I recently came down with some stomach issues. For the first time in many years, I started having great anxiety again. I'm pretty sure the anxiety is caused by the health issues with my stomach. Have had several doctor visits, and just this last week they finally drew blood for lab work. I started taking Passion Flower Extract, capsule form, about 30 days ago. Taking the recommended amount of 2 in the morning and 2 in the evening. While I know it has helped somewhat, I am not fully relieved of the anxiety. Before starting the Passion Flower, I could not leave my house. Now I can go to the store, but have to have someone with me at all times. At the last visit with doctor, I was prescribed Celexa, or Citalopram. The doctor highly recommended I get ahold of the anxiety before going further with testing for the stomach issues. So my question is, are there any known negative or positive interactions with Passion Flower and Citalopram? I am hesitant to stop the Passion Flower as it has helped somewhat, and I think it takes anywhere from 2 to 4 weeks for herbal supplements to show. Thank you so much for a place to write my question!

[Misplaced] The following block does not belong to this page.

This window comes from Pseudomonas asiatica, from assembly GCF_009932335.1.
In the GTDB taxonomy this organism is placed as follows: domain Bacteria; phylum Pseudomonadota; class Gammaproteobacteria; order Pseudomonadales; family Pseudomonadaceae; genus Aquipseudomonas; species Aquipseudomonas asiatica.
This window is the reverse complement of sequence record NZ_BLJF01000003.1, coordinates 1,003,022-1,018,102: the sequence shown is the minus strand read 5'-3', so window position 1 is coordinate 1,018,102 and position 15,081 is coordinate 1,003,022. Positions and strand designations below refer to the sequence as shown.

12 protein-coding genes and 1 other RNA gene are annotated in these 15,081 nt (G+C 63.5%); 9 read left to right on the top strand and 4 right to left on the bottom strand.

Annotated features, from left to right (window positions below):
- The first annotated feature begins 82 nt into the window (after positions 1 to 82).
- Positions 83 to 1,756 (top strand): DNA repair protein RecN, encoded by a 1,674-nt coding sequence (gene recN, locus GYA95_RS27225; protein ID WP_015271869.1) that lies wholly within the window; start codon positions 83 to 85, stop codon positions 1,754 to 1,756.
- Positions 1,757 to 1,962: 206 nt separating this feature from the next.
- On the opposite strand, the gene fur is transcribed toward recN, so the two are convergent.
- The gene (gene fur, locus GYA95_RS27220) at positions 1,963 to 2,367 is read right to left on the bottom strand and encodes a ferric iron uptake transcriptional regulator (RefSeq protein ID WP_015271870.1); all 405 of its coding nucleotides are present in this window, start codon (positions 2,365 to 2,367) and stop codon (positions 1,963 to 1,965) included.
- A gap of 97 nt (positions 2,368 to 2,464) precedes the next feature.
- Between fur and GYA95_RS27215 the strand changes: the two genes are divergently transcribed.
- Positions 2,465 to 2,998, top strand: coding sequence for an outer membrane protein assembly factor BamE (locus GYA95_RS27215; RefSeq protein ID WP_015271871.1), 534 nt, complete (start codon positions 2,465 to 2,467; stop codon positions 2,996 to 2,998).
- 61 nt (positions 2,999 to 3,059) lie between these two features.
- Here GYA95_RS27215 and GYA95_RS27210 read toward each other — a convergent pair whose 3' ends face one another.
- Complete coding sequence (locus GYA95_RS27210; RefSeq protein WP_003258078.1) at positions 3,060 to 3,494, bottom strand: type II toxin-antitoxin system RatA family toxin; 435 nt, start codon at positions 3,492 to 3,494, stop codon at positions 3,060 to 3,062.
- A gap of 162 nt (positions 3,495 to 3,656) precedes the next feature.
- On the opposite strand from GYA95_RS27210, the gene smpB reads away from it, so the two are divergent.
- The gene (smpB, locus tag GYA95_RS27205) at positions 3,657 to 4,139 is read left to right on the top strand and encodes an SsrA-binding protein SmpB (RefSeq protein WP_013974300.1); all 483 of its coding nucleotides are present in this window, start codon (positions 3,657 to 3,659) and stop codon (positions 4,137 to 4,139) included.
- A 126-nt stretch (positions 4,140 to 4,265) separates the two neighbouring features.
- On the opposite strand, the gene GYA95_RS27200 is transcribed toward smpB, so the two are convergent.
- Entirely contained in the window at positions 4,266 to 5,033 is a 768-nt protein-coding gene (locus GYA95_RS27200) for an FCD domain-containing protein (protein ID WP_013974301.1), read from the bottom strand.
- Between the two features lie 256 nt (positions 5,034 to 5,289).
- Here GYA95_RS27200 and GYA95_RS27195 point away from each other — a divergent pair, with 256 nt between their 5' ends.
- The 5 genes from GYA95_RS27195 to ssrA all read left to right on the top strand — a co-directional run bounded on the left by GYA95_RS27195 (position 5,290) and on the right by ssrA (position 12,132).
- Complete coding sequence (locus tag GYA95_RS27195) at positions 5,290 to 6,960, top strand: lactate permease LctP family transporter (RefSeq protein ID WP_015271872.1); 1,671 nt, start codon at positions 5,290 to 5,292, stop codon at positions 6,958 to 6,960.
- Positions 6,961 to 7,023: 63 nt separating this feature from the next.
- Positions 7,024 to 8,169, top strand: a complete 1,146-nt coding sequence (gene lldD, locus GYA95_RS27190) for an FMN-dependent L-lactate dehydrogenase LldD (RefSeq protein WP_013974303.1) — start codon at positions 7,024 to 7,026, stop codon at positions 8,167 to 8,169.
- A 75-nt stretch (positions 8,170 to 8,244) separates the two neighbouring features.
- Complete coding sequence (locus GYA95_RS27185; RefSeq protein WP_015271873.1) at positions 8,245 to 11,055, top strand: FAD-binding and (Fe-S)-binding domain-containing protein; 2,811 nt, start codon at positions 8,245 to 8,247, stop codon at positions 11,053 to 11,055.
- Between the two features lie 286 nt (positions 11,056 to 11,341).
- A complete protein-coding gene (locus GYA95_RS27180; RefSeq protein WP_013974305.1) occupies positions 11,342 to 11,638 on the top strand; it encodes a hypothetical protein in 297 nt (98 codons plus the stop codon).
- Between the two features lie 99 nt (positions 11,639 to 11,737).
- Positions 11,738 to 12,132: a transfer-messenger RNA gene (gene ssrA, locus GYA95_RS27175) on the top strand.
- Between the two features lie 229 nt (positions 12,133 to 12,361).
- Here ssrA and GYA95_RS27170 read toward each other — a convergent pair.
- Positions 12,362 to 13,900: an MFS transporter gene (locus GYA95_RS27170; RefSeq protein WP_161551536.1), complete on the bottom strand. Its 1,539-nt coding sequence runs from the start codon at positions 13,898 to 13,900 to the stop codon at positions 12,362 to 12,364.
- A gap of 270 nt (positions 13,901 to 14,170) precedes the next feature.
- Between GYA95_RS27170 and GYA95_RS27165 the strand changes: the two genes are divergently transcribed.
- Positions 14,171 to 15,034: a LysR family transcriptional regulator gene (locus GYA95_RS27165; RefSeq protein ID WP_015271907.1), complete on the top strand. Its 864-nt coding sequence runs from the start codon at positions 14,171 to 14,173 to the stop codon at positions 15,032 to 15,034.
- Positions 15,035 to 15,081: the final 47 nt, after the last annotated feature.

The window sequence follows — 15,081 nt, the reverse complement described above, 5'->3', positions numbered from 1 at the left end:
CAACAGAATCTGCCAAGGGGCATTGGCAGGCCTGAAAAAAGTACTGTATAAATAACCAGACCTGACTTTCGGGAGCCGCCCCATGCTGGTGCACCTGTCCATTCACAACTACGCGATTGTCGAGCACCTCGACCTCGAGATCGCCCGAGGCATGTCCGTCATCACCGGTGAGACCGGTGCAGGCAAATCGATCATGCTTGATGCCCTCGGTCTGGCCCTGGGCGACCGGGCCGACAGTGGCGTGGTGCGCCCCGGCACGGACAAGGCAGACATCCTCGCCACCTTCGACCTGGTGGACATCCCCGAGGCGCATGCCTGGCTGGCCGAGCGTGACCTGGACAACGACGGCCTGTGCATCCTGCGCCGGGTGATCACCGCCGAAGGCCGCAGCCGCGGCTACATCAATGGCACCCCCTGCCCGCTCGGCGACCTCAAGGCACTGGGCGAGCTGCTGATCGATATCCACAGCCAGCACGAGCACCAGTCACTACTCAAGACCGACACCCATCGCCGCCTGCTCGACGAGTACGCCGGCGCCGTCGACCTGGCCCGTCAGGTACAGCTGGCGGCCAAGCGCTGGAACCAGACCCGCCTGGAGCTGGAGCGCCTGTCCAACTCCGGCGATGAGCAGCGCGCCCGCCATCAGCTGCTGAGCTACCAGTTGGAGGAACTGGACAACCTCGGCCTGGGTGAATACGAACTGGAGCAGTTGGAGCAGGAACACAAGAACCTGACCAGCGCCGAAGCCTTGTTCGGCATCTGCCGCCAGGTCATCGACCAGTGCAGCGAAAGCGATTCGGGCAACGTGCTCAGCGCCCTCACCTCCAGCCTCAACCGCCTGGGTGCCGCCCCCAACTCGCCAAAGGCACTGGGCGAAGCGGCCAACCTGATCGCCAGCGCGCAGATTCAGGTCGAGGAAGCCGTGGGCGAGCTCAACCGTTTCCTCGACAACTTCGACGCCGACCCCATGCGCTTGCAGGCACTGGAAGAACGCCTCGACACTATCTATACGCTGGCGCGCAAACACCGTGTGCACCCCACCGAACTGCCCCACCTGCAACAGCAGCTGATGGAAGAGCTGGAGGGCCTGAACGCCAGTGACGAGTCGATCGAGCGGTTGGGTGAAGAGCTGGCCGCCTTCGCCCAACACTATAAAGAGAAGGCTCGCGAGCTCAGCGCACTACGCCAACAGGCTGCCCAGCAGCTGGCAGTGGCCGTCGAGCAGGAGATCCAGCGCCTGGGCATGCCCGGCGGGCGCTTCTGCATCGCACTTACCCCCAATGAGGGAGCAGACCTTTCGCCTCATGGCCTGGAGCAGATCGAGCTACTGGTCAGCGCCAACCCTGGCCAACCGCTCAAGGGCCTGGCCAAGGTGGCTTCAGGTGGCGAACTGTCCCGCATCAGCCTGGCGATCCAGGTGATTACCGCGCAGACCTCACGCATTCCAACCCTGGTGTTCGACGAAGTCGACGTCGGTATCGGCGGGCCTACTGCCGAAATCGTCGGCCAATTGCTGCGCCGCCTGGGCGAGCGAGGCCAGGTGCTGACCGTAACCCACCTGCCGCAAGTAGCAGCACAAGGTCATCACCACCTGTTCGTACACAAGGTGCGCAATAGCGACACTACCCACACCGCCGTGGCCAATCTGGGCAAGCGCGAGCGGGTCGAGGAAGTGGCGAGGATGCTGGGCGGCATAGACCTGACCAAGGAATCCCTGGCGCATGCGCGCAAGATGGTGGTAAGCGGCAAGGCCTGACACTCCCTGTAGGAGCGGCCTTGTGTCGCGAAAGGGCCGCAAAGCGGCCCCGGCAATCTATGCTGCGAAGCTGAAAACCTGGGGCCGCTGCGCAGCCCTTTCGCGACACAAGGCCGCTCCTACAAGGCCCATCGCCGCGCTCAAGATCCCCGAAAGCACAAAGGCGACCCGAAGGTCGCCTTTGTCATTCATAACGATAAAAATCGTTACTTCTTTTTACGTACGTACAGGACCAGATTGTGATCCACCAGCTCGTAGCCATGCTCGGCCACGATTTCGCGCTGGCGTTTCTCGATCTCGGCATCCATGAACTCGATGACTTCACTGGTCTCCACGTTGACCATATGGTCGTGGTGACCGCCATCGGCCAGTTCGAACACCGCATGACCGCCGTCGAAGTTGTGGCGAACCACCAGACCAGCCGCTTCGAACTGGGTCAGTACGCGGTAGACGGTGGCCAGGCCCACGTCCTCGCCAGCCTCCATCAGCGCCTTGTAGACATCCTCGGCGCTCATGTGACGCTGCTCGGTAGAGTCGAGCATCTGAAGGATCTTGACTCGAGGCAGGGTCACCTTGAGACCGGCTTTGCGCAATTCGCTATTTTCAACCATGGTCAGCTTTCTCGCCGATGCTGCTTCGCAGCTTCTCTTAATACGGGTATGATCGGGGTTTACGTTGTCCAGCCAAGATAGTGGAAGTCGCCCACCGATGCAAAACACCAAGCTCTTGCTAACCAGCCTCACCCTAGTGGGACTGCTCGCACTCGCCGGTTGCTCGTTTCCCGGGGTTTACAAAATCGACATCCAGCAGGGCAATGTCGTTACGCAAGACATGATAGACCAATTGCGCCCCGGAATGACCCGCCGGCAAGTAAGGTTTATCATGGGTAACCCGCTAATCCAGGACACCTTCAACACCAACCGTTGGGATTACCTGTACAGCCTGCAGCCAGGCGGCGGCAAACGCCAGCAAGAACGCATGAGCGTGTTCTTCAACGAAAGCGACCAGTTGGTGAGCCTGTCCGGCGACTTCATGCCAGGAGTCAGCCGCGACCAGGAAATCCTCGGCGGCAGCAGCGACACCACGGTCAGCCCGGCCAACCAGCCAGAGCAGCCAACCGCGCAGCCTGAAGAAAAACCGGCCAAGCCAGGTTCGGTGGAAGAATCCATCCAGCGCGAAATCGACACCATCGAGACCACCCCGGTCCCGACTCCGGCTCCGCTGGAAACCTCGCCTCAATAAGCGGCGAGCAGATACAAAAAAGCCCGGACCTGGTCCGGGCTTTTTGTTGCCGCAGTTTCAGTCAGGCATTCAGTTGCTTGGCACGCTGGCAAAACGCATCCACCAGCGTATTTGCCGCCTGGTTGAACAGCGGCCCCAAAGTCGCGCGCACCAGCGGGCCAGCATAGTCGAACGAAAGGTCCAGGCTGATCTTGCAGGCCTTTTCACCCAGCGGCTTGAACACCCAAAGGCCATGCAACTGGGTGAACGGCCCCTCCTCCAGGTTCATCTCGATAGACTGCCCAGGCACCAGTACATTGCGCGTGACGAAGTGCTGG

Are there issues with taking Passion Flower and Celexa (citalopram)?
Question posted by sahmkioby on 25 Feb 2011
Last updated on 25 February 2011
It was not possible to check the pharmacological interaction between these two substances as passion flower is not in the list. However, I did want you to read the following:
The pharmacological activity of Passiflora is attributed primarily to the alkaloids and falvonoids. The harmala alkaloids inhibit monoamine oxidase, which may account for part of their pharmacologic effects. Harmala alkaloids include harmine, harmaline, and harmalol. Different parts of the plant and different species have varying amounts of the active alkaloids. The official passion flower is considered to be P. incarnate, which is used for the drug.
What I want to point out is the harmala alkaloids that inhibit monoamine oxidase. Monoamine oxidase inhibitors (MAOI) should not be taken with Celexa. An example of a MAOI is Parnate. If you check the interaction between Parnate and Celexa, it is not to be taken togther. Whether Passion Flower should be taken with Celexa, I can not say for sure, as I am not a pharmacist, but I would contact my pharmacist or doctor before continuing with this combination. Be sure the doctor or the pharmacist is aware that Passion Flower is a MAOI.
Best of luck to you,
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